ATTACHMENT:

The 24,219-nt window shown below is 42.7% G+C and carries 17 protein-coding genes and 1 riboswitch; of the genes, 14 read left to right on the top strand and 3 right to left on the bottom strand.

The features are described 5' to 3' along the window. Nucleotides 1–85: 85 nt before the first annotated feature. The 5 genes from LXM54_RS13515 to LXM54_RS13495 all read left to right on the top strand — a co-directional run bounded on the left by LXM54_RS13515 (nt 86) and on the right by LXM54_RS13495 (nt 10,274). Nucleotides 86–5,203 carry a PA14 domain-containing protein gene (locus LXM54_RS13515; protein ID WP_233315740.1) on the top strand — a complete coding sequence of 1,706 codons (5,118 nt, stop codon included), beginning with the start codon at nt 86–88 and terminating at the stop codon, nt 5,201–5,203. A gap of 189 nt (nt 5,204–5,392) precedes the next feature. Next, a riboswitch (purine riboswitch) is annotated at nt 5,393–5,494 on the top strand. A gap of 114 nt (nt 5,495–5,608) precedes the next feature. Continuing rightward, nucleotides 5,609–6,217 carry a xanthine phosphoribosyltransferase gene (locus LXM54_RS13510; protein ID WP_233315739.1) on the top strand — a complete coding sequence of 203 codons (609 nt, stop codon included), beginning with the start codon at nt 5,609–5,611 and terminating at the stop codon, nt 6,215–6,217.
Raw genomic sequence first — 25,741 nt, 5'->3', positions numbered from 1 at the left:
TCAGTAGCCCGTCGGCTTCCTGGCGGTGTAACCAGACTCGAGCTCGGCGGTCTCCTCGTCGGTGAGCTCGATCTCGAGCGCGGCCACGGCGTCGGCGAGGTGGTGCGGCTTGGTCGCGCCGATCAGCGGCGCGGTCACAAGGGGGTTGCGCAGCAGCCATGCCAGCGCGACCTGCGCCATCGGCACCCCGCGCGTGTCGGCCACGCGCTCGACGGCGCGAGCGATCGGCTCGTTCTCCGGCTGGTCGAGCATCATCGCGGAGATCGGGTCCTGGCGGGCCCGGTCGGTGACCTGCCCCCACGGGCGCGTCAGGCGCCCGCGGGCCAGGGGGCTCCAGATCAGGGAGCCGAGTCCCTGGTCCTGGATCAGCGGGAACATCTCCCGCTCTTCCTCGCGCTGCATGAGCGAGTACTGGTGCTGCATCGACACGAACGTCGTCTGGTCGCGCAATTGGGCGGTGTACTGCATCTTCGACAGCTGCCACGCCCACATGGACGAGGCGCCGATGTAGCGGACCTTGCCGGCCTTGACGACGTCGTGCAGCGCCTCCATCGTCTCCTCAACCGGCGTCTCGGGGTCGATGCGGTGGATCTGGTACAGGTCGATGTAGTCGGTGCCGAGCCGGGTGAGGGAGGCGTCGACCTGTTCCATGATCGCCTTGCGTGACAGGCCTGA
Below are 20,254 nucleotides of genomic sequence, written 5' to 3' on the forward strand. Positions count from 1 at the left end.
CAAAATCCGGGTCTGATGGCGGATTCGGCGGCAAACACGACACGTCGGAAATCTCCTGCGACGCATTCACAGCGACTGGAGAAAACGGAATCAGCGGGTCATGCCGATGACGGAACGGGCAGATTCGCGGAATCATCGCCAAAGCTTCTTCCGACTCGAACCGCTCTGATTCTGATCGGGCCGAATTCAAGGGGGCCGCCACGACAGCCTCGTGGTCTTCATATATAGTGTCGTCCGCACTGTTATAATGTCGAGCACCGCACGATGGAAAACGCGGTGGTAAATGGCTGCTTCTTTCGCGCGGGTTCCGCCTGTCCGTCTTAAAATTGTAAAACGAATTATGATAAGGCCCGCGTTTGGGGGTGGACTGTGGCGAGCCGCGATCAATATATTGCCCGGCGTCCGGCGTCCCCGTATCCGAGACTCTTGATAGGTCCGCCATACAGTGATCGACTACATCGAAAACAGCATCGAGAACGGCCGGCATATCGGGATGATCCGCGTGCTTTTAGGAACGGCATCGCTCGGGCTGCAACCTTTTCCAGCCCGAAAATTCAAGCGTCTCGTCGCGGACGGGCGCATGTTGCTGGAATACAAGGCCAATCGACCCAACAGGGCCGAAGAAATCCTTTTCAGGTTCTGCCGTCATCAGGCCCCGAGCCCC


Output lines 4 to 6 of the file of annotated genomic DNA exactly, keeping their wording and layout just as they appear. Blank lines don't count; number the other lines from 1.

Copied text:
TCAGTAGCCCGTCGGCTTCCTGGCGGTGTAACCAGACTCGAGCTCGGCGGTCTCCTCGTCGGTGAGCTCGATCTCGAGCGCGGCCACGGCGTCGGCGAGGTGGTGCGGCTTGGTCGCGCCGATCAGCGGCGCGGTCACAAGGGGGTTGCGCAGCAGCCATGCCAGCGCGACCTGCGCCATCGGCACCCCGCGCGTGTCGGCCACGCGCTCGACGGCGCGAGCGATCGGCTCGTTCTCCGGCTGGTCGAGCATCATCGCGGAGATCGGGTCCTGGCGGGCCCGGTCGGTGACCTGCCCCCACGGGCGCGTCAGGCGCCCGCGGGCCAGGGGGCTCCAGATCAGGGAGCCGAGTCCCTGGTCCTGGATCAGCGGGAACATCTCCCGCTCTTCCTCGCGCTGCATGAGCGAGTACTGGTGCTGCATCGACACGAACGTCGTCTGGTCGCGCAATTGGGCGGTGTACTGCATCTTCGACAGCTGCCACGCCCACATGGACGAGGCGCCGATGTAGCGGACCTTGCCGGCCTTGACGACGTCGTGCAGCGCCTCCATCGTCTCCTCAACCGGCGTCTCGGGGTCGATGCGGTGGATCTGGTACAGGTCGATGTAGTCGGTGCCGAGCCGGGTGAGGGAGGCGTCGACCTGTTCCATGATCGCCTTGCGTGACAGGCCTGA
Below are 20,254 nucleotides of genomic sequence, written 5' to 3' on the forward strand. Positions count from 1 at the left end.
CAAAATCCGGGTCTGATGGCGGATTCGGCGGCAAACACGACACGTCGGAAATCTCCTGCGACGCATTCACAGCGACTGGAGAAAACGGAATCAGCGGGTCATGCCGATGACGGAACGGGCAGATTCGCGGAATCATCGCCAAAGCTTCTTCCGACTCGAACCGCTCTGATTCTGATCGGGCCGAATTCAAGGGGGCCGCCACGACAGCCTCGTGGTCTTCATATATAGTGTCGTCCGCACTGTTATAATGTCGAGCACCGCACGATGGAAAACGCGGTGGTAAATGGCTGCTTCTTTCGCGCGGGTTCCGCCTGTCCGTCTTAAAATTGTAAAACGAATTATGATAAGGCCCGCGTTTGGGGGTGGACTGTGGCGAGCCGCGATCAATATATTGCCCGGCGTCCGGCGTCCCCGTATCCGAGACTCTTGATAGGTCCGCCATACAGTGATCGACTACATCGAAAACAGCATCGAGAACGGCCGGCATATCGGGATGATCCGCGTGCTTTTAGGAACGGCATCGCTCGGGCTGCAACCTTTTCCAGCCCGAAAATTCAAGCGTCTCGTCGCGGACGGGCGCATGTTGCTGGAATACAAGGCCAATCGACCCAACAGGGCCGAAGAAATCCTTTTCAGGTTCTGCCGTCATCAGGCCCCGAGCCCC